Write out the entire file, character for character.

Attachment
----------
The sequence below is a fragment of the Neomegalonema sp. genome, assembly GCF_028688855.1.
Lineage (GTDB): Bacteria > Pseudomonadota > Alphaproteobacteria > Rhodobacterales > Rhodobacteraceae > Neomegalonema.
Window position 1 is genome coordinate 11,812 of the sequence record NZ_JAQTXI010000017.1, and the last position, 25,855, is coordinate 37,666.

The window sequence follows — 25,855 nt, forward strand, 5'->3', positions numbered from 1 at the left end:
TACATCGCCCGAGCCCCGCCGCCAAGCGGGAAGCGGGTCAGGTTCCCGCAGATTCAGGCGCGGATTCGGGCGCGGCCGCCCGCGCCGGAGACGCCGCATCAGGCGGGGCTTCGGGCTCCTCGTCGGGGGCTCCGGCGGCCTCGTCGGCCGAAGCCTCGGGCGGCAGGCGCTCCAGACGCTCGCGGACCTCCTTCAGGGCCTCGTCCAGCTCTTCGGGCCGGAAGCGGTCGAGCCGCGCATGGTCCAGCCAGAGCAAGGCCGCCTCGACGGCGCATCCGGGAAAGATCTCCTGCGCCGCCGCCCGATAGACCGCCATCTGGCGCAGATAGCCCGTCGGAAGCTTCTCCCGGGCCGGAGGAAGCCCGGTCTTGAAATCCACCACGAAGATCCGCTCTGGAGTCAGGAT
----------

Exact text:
The sequence below is a fragment of the Neomegalonema sp. genome, assembly GCF_028688855.1.
Lineage (GTDB): Bacteria > Pseudomonadota > Alphaproteobacteria > Rhodobacterales > Rhodobacteraceae > Neomegalonema.
Window position 1 is genome coordinate 11,812 of the sequence record NZ_JAQTXI010000017.1, and the last position, 25,855, is coordinate 37,666.

The window sequence follows — 25,855 nt, forward strand, 5'->3', positions numbered from 1 at the left end:
TACATCGCCCGAGCCCCGCCGCCAAGCGGGAAGCGGGTCAGGTTCCCGCAGATTCAGGCGCGGATTCGGGCGCGGCCGCCCGCGCCGGAGACGCCGCATCAGGCGGGGCTTCGGGCTCCTCGTCGGGGGCTCCGGCGGCCTCGTCGGCCGAAGCCTCGGGCGGCAGGCGCTCCAGACGCTCGCGGACCTCCTTCAGGGCCTCGTCCAGCTCTTCGGGCCGGAAGCGGTCGAGCCGCGCATGGTCCAGCCAGAGCAAGGCCGCCTCGACGGCGCATCCGGGAAAGATCTCCTGCGCCGCCGCCCGATAGACCGCCATCTGGCGCAGATAGCCCGTCGGAAGCTTCTCCCGGGCCGGAGGAAGCCCGGTCTTGAAATCCACCACGAAGATCCGCTCTGGAGTCAGGAT